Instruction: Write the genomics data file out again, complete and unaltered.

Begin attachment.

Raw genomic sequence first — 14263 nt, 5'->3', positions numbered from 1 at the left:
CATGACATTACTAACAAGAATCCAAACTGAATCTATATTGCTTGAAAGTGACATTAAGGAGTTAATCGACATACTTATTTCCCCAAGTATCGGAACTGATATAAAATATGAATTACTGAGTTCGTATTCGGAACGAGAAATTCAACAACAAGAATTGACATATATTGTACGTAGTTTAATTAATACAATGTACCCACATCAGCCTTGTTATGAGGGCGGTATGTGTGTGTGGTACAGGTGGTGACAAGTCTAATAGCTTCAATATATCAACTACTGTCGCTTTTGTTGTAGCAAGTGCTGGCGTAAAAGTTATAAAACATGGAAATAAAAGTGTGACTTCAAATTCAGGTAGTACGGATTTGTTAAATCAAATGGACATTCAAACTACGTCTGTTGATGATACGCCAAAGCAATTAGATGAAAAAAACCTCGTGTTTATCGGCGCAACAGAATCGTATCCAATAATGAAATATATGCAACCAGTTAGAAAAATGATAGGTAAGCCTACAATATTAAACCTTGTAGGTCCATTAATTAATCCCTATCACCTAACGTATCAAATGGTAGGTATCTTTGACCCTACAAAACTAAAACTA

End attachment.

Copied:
Raw genomic sequence first — 14263 nt, 5'->3', positions numbered from 1 at the left:
CATGACATTACTAACAAGAATCCAAACTGAATCTATATTGCTTGAAAGTGACATTAAGGAGTTAATCGACATACTTATTTCCCCAAGTATCGGAACTGATATAAAATATGAATTACTGAGTTCGTATTCGGAACGAGAAATTCAACAACAAGAATTGACATATATTGTACGTAGTTTAATTAATACAATGTACCCACATCAGCCTTGTTATGAGGGCGGTATGTGTGTGTGGTACAGGTGGTGACAAGTCTAATAGCTTCAATATATCAACTACTGTCGCTTTTGTTGTAGCAAGTGCTGGCGTAAAAGTTATAAAACATGGAAATAAAAGTGTGACTTCAAATTCAGGTAGTACGGATTTGTTAAATCAAATGGACATTCAAACTACGTCTGTTGATGATACGCCAAAGCAATTAGATGAAAAAAACCTCGTGTTTATCGGCGCAACAGAATCGTATCCAATAATGAAATATATGCAACCAGTTAGAAAAATGATAGGTAAGCCTACAATATTAAACCTTGTAGGTCCATTAATTAATCCCTATCACCTAACGTATCAAATGGTAGGTATCTTTGACCCTACAAAACTAAAACTA